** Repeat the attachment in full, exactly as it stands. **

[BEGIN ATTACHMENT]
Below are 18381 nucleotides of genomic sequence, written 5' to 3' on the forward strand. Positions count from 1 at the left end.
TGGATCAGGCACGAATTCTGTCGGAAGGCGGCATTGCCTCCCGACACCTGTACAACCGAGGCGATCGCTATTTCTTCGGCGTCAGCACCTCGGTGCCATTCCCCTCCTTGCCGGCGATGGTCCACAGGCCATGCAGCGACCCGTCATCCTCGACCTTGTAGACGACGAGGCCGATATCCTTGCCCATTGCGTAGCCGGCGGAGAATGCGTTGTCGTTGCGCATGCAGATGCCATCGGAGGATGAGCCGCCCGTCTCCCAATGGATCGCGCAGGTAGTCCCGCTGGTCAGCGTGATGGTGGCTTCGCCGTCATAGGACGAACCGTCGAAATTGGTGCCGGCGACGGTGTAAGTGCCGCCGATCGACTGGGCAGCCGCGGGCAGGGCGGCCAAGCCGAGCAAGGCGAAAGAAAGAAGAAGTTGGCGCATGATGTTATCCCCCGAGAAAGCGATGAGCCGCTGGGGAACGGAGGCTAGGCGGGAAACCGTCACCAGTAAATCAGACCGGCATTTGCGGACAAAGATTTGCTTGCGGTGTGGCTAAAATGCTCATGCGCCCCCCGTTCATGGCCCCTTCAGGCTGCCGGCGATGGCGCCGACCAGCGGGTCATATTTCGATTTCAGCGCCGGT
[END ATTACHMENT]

Below are 18381 nucleotides of genomic sequence, written 5' to 3' on the forward strand. Positions count from 1 at the left end.
TGGATCAGGCACGAATTCTGTCGGAAGGCGGCATTGCCTCCCGACACCTGTACAACCGAGGCGATCGCTATTTCTTCGGCGTCAGCACCTCGGTGCCATTCCCCTCCTTGCCGGCGATGGTCCACAGGCCATGCAGCGACCCGTCATCCTCGACCTTGTAGACGACGAGGCCGATATCCTTGCCCATTGCGTAGCCGGCGGAGAATGCGTTGTCGTTGCGCATGCAGATGCCATCGGAGGATGAGCCGCCCGTCTCCCAATGGATCGCGCAGGTAGTCCCGCTGGTCAGCGTGATGGTGGCTTCGCCGTCATAGGACGAACCGTCGAAATTGGTGCCGGCGACGGTGTAAGTGCCGCCGATCGACTGGGCAGCCGCGGGCAGGGCGGCCAAGCCGAGCAAGGCGAAAGAAAGAAGAAGTTGGCGCATGATGTTATCCCCCGAGAAAGCGATGAGCCGCTGGGGAACGGAGGCTAGGCGGGAAACCGTCACCAGTAAATCAGACCGGCATTTGCGGACAAAGATTTGCTTGCGGTGTGGCTAAAATGCTCATGCGCCCCCCGTTCATGGCCCCTTCAGGCTGCCGGCGATGGCGCCGACCAGCGGGTCATATTTCGATTTCAGCGCCGGT